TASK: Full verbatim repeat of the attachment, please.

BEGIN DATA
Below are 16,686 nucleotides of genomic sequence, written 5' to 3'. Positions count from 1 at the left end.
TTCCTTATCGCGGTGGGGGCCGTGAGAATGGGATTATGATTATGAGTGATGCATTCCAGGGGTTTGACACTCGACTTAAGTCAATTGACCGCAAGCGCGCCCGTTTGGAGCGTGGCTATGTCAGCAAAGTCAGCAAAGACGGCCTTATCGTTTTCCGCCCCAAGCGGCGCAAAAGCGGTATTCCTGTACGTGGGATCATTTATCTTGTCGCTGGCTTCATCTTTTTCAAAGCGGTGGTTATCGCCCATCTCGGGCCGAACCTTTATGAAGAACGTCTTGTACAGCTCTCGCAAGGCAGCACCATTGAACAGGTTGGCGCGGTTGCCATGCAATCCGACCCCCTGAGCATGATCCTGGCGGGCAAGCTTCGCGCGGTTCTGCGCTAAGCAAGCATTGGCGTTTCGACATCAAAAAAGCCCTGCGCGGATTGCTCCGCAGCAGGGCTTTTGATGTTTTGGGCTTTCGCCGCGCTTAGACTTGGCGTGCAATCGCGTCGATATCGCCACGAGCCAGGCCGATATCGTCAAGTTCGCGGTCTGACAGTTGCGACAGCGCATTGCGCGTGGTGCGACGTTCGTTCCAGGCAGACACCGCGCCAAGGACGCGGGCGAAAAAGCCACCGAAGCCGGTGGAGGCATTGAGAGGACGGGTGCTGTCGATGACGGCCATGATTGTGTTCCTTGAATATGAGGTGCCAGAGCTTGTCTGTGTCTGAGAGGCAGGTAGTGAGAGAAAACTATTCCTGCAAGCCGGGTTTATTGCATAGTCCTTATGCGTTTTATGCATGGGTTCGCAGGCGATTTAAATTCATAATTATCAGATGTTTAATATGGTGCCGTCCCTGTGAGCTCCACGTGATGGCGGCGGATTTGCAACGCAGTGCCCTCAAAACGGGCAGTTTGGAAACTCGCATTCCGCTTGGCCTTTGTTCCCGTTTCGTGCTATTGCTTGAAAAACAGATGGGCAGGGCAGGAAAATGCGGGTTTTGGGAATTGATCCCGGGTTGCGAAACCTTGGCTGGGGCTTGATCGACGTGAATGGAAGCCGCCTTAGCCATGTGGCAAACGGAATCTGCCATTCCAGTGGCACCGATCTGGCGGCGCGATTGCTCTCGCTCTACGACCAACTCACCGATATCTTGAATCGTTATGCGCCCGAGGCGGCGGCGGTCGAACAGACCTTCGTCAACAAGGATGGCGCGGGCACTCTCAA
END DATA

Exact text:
Below are 16,686 nucleotides of genomic sequence, written 5' to 3'. Positions count from 1 at the left end.
TTCCTTATCGCGGTGGGGGCCGTGAGAATGGGATTATGATTATGAGTGATGCATTCCAGGGGTTTGACACTCGACTTAAGTCAATTGACCGCAAGCGCGCCCGTTTGGAGCGTGGCTATGTCAGCAAAGTCAGCAAAGACGGCCTTATCGTTTTCCGCCCCAAGCGGCGCAAAAGCGGTATTCCTGTACGTGGGATCATTTATCTTGTCGCTGGCTTCATCTTTTTCAAAGCGGTGGTTATCGCCCATCTCGGGCCGAACCTTTATGAAGAACGTCTTGTACAGCTCTCGCAAGGCAGCACCATTGAACAGGTTGGCGCGGTTGCCATGCAATCCGACCCCCTGAGCATGATCCTGGCGGGCAAGCTTCGCGCGGTTCTGCGCTAAGCAAGCATTGGCGTTTCGACATCAAAAAAGCCCTGCGCGGATTGCTCCGCAGCAGGGCTTTTGATGTTTTGGGCTTTCGCCGCGCTTAGACTTGGCGTGCAATCGCGTCGATATCGCCACGAGCCAGGCCGATATCGTCAAGTTCGCGGTCTGACAGTTGCGACAGCGCATTGCGCGTGGTGCGACGTTCGTTCCAGGCAGACACCGCGCCAAGGACGCGGGCGAAAAAGCCACCGAAGCCGGTGGAGGCATTGAGAGGACGGGTGCTGTCGATGACGGCCATGATTGTGTTCCTTGAATATGAGGTGCCAGAGCTTGTCTGTGTCTGAGAGGCAGGTAGTGAGAGAAAACTATTCCTGCAAGCCGGGTTTATTGCATAGTCCTTATGCGTTTTATGCATGGGTTCGCAGGCGATTTAAATTCATAATTATCAGATGTTTAATATGGTGCCGTCCCTGTGAGCTCCACGTGATGGCGGCGGATTTGCAACGCAGTGCCCTCAAAACGGGCAGTTTGGAAACTCGCATTCCGCTTGGCCTTTGTTCCCGTTTCGTGCTATTGCTTGAAAAACAGATGGGCAGGGCAGGAAAATGCGGGTTTTGGGAATTGATCCCGGGTTGCGAAACCTTGGCTGGGGCTTGATCGACGTGAATGGAAGCCGCCTTAGCCATGTGGCAAACGGAATCTGCCATTCCAGTGGCACCGATCTGGCGGCGCGATTGCTCTCGCTCTACGACCAACTCACCGATATCTTGAATCGTTATGCGCCCGAGGCGGCGGCGGTCGAACAGACCTTCGTCAACAAGGATGGCGCGGGCACTCTCAA